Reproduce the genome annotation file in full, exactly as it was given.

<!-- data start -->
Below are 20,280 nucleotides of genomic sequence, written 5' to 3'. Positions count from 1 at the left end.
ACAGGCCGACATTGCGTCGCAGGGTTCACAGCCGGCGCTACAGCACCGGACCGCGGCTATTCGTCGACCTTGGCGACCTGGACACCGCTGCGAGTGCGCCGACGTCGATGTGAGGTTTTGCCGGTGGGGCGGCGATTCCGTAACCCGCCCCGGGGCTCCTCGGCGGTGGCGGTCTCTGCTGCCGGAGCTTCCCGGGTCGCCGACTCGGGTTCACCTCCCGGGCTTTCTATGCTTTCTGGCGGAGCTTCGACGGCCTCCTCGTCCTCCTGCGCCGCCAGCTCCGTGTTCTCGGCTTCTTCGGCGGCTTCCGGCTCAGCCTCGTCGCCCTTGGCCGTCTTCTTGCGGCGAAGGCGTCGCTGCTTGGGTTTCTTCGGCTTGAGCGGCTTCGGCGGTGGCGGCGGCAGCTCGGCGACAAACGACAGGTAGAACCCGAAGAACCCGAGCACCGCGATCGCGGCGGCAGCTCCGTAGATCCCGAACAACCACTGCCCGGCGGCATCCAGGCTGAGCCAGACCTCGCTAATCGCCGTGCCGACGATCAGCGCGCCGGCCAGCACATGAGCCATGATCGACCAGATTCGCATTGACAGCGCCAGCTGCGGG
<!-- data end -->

Below are 20,280 nucleotides of genomic sequence, written 5' to 3'. Positions count from 1 at the left end.
ACAGGCCGACATTGCGTCGCAGGGTTCACAGCCGGCGCTACAGCACCGGACCGCGGCTATTCGTCGACCTTGGCGACCTGGACACCGCTGCGAGTGCGCCGACGTCGATGTGAGGTTTTGCCGGTGGGGCGGCGATTCCGTAACCCGCCCCGGGGCTCCTCGGCGGTGGCGGTCTCTGCTGCCGGAGCTTCCCGGGTCGCCGACTCGGGTTCACCTCCCGGGCTTTCTATGCTTTCTGGCGGAGCTTCGACGGCCTCCTCGTCCTCCTGCGCCGCCAGCTCCGTGTTCTCGGCTTCTTCGGCGGCTTCCGGCTCAGCCTCGTCGCCCTTGGCCGTCTTCTTGCGGCGAAGGCGTCGCTGCTTGGGTTTCTTCGGCTTGAGCGGCTTCGGCGGTGGCGGCGGCAGCTCGGCGACAAACGACAGGTAGAACCCGAAGAACCCGAGCACCGCGATCGCGGCGGCAGCTCCGTAGATCCCGAACAACCACTGCCCGGCGGCATCCAGGCTGAGCCAGACCTCGCTAATCGCCGTGCCGACGATCAGCGCGCCGGCCAGCACATGAGCCATGATCGACCAGATTCGCATTGACAGCGCCAGCTGCGGG